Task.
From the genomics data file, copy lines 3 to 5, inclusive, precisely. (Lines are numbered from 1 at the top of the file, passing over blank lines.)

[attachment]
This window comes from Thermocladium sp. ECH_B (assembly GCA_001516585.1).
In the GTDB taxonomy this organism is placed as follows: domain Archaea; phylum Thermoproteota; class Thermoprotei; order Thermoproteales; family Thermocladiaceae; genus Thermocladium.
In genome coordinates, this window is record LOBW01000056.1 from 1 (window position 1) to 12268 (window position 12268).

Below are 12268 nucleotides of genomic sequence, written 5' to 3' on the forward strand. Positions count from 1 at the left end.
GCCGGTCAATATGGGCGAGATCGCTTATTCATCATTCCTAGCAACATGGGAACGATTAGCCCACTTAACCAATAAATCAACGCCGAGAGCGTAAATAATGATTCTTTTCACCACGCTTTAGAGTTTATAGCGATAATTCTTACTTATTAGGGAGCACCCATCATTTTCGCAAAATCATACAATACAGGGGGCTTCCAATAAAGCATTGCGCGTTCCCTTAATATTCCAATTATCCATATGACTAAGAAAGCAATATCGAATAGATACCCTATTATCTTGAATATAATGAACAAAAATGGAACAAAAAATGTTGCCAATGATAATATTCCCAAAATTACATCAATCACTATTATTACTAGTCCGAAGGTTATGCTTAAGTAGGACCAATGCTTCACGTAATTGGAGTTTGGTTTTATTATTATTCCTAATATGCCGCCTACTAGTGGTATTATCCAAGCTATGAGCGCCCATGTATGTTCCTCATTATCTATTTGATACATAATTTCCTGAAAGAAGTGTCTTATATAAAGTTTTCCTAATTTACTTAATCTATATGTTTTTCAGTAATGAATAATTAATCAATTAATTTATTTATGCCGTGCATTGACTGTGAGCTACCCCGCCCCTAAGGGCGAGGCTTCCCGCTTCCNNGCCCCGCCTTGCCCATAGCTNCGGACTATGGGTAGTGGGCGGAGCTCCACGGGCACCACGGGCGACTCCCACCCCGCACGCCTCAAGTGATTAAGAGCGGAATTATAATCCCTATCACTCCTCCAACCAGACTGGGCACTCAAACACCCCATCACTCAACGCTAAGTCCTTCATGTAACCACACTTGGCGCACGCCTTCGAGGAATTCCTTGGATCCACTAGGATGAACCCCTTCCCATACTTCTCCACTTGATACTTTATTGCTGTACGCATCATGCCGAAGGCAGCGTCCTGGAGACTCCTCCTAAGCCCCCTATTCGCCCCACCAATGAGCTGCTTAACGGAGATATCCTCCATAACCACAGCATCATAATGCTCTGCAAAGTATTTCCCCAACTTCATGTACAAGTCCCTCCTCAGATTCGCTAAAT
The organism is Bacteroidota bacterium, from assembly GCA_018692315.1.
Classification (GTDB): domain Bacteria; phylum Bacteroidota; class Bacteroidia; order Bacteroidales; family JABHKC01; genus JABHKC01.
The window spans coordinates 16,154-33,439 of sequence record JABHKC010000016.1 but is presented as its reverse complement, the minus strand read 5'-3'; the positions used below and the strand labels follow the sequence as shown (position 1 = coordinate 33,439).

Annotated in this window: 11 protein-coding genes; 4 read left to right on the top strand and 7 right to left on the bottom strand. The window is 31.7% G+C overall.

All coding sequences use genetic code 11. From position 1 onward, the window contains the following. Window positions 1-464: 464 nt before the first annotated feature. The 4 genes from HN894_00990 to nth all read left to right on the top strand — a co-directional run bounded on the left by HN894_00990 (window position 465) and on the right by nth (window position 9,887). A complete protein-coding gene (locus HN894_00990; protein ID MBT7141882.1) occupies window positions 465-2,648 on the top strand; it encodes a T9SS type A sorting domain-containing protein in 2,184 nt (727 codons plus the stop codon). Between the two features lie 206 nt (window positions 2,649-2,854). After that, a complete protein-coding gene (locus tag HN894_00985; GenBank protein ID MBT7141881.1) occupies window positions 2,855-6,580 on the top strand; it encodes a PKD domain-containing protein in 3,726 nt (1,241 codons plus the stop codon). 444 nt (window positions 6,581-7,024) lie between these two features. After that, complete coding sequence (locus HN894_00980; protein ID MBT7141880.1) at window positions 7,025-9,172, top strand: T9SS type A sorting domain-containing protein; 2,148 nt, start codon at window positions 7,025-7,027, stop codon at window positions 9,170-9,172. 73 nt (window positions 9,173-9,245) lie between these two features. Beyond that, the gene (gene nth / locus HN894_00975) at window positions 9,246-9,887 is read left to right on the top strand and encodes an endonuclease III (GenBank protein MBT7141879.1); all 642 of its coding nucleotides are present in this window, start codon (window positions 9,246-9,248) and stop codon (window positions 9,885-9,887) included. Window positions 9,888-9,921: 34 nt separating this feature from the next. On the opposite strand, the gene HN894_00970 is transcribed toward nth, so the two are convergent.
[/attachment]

In genome coordinates, this window is record LOBW01000056.1 from 1 (window position 1) to 12268 (window position 12268).

Below are 12268 nucleotides of genomic sequence, written 5' to 3' on the forward strand. Positions count from 1 at the left end.
GCCGGTCAATATGGGCGAGATCGCTTATTCATCATTCCTAGCAACATGGGAACGATTAGCCCACTTAACCAATAAATCAACGCCGAGAGCGTAAATAATGATTCTTTTCACCACGCTTTAGAGTTTATAGCGATAATTCTTACTTATTAGGGAGCACCCATCATTTTCGCAAAATCATACAATACAGGGGGCTTCCAATAAAGCATTGCGCGTTCCCTTAATATTCCAATTATCCATATGACTAAGAAAGCAATATCGAATAGATACCCTATTATCTTGAATATAATGAACAAAAATGGAACAAAAAATGTTGCCAATGATAATATTCCCAAAATTACATCAATCACTATTATTACTAGTCCGAAGGTTATGCTTAAGTAGGACCAATGCTTCACGTAATTGGAGTTTGGTTTTATTATTATTCCTAATATGCCGCCTACTAGTGGTATTATCCAAGCTATGAGCGCCCATGTATGTTCCTCATTATCTATTTGATACATAATTTCCTGAAAGAAGTGTCTTATATAAAGTTTTCCTAATTTACTTAATCTATATGTTTTTCAGTAATGAATAATTAATCAATTAATTTATTTATGCCGTGCATTGACTGTGAGCTACCCCGCCCCTAAGGGCGAGGCTTCCCGCTTCCNNGCCCCGCCTTGCCCATAGCTNCGGACTATGGGTAGTGGGCGGAGCTCCACGGGCACCACGGGCGACTCCCACCCCGCACGCCTCAAGTGATTAAGAGCGGAATTATAATCCCTATCACTCCTCCAACCAGACTGGGCACTCAAACACCCCATCACTCAACGCTAAGTCCTTCATGTAACCACACTTGGCGCACGCCTTCGAGGAATTCCTTGGATCCACTAGGATGAACCCCTTCCCATACTTCTCCACTTGATACTTTATTGCTGTACGCATCATGCCGAAGGCAGCGTCCTGGAGACTCCTCCTAAGCCCCCTATTCGCCCCACCAATGAGCTGCTTAACGGAGATATCCTCCATAACCACAGCATCATAATGCTCTGCAAAGTATTTCCCCAACTTCATGTACAAGTCCCTCCTCAGATTCGCTAAAT